Wednesday, November 30, 2011

Today's stop on the tour

Today is release day! Yay!! "The Girl Most Likely" is now available from The Wild Rose Press. I'll be celebrating over at the Words of Wisdom from the Scarf Princess blog. Since TGML is about an older heroine/younger hero, I'll be exploring the pitfalls and myths about such a relationship. Comment for your chance win a $20 gift certificate from The Wild Rose Press plus a $20 gift certificate from Amazon. Don't forget to leave your email address!

Tuesday, November 29, 2011

Next Stop on my Virtual Book Tour!

Today, November 29, I'm over at Carrie Ann Ryan's blog talking about "The Girl Most Likely". I hope you can drop by and say hello. Remember, if you comment on this, or any of my other Goddess Fish Virtual Book tour posts, you'll be entered to win the grand prize of a $20 gift certificate from The Wild Rose Press and a $20 gift certificate from Amazon. Make sure you leave an email address!

Monday, November 28, 2011

The Guest Blogging Begins!

"The Girl Most Likely" is being released November 30 and to celebrate I'll be dashing around the Internet! I've got two stops today:

The Roses of Prose - I'm being interviewed!

My Goddess Fish Virtual Book Tour also starts today. Every weekday for ten days, from November 28 to December 9, I'll be at another stop on the tour. The first stop today is at the Romance to Make Your Heart Race Blog. Anyone who comments on this blog post or on any of the other 9 stops on my GF tour will be entered to win the Grand Prize of a $20 gift certificate from The Wild Rose Press and a $20 gift certificate from Amazon.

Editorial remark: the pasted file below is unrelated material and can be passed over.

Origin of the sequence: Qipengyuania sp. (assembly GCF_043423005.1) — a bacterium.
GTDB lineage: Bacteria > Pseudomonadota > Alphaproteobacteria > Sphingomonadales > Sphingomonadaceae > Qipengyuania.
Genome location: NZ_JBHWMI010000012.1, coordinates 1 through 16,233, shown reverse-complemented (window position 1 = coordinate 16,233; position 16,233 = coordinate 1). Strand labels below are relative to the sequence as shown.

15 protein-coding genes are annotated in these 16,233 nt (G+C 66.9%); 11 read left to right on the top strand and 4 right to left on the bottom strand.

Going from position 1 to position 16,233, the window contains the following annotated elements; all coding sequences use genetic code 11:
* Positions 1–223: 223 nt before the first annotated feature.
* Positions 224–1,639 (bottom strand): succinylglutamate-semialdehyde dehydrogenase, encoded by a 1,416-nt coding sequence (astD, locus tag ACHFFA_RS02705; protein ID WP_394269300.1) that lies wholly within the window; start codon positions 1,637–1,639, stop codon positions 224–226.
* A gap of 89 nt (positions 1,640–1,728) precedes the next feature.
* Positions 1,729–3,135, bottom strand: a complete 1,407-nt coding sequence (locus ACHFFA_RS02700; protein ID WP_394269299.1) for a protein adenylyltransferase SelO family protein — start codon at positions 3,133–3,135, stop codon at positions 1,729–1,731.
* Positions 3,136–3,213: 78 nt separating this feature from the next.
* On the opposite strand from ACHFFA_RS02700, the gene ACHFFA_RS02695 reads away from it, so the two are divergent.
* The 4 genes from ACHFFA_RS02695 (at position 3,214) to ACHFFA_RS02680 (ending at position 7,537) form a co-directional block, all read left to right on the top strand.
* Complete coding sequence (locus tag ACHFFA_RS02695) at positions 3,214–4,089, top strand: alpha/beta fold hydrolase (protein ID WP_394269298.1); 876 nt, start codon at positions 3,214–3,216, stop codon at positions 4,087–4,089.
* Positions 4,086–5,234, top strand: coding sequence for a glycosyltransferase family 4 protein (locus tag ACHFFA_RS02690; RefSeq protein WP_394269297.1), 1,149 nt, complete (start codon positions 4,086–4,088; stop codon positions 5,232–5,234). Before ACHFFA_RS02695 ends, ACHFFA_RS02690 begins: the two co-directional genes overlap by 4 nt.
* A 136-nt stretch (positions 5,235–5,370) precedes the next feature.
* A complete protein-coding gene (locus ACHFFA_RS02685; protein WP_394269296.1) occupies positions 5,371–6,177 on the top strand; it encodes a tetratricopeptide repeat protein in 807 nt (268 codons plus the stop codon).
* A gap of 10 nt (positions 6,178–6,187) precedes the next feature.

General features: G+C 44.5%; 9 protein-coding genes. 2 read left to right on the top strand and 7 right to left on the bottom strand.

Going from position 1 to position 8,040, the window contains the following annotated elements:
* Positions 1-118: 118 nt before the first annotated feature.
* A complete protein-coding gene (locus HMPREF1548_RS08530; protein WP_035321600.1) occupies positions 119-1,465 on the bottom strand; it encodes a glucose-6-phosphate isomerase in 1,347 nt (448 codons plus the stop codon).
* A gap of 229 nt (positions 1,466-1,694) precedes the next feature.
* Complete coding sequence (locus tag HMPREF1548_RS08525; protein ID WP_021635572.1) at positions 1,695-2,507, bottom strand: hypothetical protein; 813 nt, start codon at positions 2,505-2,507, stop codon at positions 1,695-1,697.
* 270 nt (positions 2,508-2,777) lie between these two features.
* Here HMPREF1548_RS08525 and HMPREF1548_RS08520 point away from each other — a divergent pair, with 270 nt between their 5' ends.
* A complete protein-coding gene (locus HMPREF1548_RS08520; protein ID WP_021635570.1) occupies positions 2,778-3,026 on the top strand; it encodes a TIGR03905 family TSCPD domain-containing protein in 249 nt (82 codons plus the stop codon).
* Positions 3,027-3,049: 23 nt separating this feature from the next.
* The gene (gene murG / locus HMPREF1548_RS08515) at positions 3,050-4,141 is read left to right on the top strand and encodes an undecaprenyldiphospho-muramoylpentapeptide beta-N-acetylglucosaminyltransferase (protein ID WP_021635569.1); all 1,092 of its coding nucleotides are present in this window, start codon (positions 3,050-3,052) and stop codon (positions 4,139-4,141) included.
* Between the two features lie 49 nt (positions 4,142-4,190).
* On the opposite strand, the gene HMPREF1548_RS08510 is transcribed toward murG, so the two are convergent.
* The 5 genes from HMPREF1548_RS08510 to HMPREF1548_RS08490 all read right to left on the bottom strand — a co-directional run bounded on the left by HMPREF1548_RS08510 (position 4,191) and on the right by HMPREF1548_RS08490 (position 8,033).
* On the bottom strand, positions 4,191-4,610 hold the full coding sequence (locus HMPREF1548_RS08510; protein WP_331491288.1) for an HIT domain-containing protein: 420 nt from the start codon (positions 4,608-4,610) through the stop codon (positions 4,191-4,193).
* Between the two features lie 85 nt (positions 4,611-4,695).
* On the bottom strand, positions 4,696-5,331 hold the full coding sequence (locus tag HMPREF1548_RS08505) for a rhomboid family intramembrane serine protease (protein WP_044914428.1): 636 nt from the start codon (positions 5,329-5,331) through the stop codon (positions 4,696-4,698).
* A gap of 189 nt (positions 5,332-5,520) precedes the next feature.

I hope to see you on my tour!

Saturday, November 26, 2011

Our New Anthology!

I couldn't be prouder! It is my pleasure to announce the release of my writing group's first anthology. The Saskatchewan Romance Writers has put together 20 short stories by 17 members, and if I do say so myself, we rock!

Love, Loss and Other Oddities:
Tales from Saskatchewan
Twenty stories of love, loss and strange
happenings on the prairie from seventeen
Saskatchewan authors.

Foreword by New York Times
bestselling author Mary Balogh

Love and loss aren’t the only things happening
every day on the prairie: Saskatchewan is full of the
unexpected. Seventeen regional authors explore
just how strange and wonderful this province can
be in these twenty stories. From historical fiction
to paranormal romance, with stops along the way
for contemporary adventures, suspense, and urban
fantasy, this anthology is the one Saskatchewan road
that won’t take you on a straightforward journey.

Nurturing local writers of popular fiction for twentyfive
years, Saskatchewan Romance Writers is proud
to present this collection of outstanding short stories.
Come take a trip through the extraordinary prairie!

“The title is a perfectly accurate one… there is
something here to suit all tastes. I have read all the
stories and have been well entertained.”
– Mary Balogh

Back for a weekend in the city where it all went wrong,
Emma has reservations about everything,
especially him.

A trip to her childhood home offers a Cree woman a chance
to settle more than her late father’s estate.